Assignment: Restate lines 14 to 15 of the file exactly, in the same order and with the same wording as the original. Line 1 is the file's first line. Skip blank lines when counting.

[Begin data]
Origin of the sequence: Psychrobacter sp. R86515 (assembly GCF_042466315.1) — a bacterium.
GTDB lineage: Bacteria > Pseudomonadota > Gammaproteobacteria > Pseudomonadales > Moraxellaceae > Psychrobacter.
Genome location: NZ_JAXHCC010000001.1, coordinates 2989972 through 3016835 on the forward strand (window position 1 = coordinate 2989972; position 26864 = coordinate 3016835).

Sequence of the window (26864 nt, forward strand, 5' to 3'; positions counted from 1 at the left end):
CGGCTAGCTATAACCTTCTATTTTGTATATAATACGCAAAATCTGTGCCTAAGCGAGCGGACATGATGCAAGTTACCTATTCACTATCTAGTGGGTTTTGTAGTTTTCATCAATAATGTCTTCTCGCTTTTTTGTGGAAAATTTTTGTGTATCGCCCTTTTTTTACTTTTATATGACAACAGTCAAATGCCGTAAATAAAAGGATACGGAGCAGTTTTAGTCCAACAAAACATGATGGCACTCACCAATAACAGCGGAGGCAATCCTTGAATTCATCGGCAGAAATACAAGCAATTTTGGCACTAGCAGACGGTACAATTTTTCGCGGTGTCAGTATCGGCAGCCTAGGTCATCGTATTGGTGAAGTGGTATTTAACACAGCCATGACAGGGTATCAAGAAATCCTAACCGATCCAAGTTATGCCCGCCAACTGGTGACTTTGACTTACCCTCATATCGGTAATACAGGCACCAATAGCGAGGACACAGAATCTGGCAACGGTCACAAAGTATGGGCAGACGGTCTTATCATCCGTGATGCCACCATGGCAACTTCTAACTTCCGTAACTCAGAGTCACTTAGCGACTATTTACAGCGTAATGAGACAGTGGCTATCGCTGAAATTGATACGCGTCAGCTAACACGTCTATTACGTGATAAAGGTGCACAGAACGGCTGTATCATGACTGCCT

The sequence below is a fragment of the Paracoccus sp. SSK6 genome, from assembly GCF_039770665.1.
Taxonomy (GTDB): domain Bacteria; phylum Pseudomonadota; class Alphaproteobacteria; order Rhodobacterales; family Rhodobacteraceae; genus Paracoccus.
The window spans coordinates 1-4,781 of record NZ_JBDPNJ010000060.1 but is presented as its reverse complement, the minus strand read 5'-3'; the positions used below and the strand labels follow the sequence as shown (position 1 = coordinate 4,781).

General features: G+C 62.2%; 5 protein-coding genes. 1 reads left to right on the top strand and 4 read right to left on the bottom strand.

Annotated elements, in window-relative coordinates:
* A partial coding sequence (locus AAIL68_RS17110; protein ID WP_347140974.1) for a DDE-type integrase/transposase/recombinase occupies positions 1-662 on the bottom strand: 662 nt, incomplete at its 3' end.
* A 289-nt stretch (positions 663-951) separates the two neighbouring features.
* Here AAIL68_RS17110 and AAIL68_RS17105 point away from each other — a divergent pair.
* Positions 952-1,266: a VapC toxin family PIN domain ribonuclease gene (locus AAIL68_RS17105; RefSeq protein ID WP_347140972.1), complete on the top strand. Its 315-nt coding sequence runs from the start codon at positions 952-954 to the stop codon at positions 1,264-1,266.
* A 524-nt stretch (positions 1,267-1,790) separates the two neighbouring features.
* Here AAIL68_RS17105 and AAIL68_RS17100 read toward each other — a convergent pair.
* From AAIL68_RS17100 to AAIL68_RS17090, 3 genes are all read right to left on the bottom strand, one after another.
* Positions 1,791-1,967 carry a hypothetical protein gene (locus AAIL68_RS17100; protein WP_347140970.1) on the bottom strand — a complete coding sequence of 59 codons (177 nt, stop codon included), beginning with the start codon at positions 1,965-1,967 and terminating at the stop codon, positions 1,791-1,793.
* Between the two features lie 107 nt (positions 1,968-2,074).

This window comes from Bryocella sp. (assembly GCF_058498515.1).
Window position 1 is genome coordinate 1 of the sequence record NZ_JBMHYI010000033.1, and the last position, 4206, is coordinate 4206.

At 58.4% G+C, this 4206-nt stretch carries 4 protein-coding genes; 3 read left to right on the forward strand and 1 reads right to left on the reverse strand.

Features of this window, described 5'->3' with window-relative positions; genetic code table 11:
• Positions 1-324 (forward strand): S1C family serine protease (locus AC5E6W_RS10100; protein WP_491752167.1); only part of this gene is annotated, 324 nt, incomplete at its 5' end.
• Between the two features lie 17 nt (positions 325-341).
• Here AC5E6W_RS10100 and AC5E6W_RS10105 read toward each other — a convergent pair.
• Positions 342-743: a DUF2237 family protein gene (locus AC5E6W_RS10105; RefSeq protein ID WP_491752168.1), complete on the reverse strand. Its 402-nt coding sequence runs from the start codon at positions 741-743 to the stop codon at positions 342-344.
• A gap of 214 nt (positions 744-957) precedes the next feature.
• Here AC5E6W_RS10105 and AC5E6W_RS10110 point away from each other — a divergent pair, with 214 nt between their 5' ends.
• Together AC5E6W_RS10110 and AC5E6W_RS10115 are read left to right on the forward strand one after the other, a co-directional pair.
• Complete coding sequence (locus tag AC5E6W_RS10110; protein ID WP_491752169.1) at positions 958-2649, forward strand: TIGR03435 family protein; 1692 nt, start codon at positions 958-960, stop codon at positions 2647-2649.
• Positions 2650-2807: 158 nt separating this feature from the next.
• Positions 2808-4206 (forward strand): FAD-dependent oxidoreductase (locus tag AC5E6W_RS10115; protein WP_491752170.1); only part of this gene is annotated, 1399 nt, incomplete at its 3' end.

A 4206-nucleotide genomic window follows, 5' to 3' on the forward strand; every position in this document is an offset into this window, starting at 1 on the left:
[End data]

* Positions 952-1,266: a VapC toxin family PIN domain ribonuclease gene (locus AAIL68_RS17105; RefSeq protein ID WP_347140972.1), complete on the top strand. Its 315-nt coding sequence runs from the start codon at positions 952-954 to the stop codon at positions 1,264-1,266.
* A 524-nt stretch (positions 1,267-1,790) separates the two neighbouring features.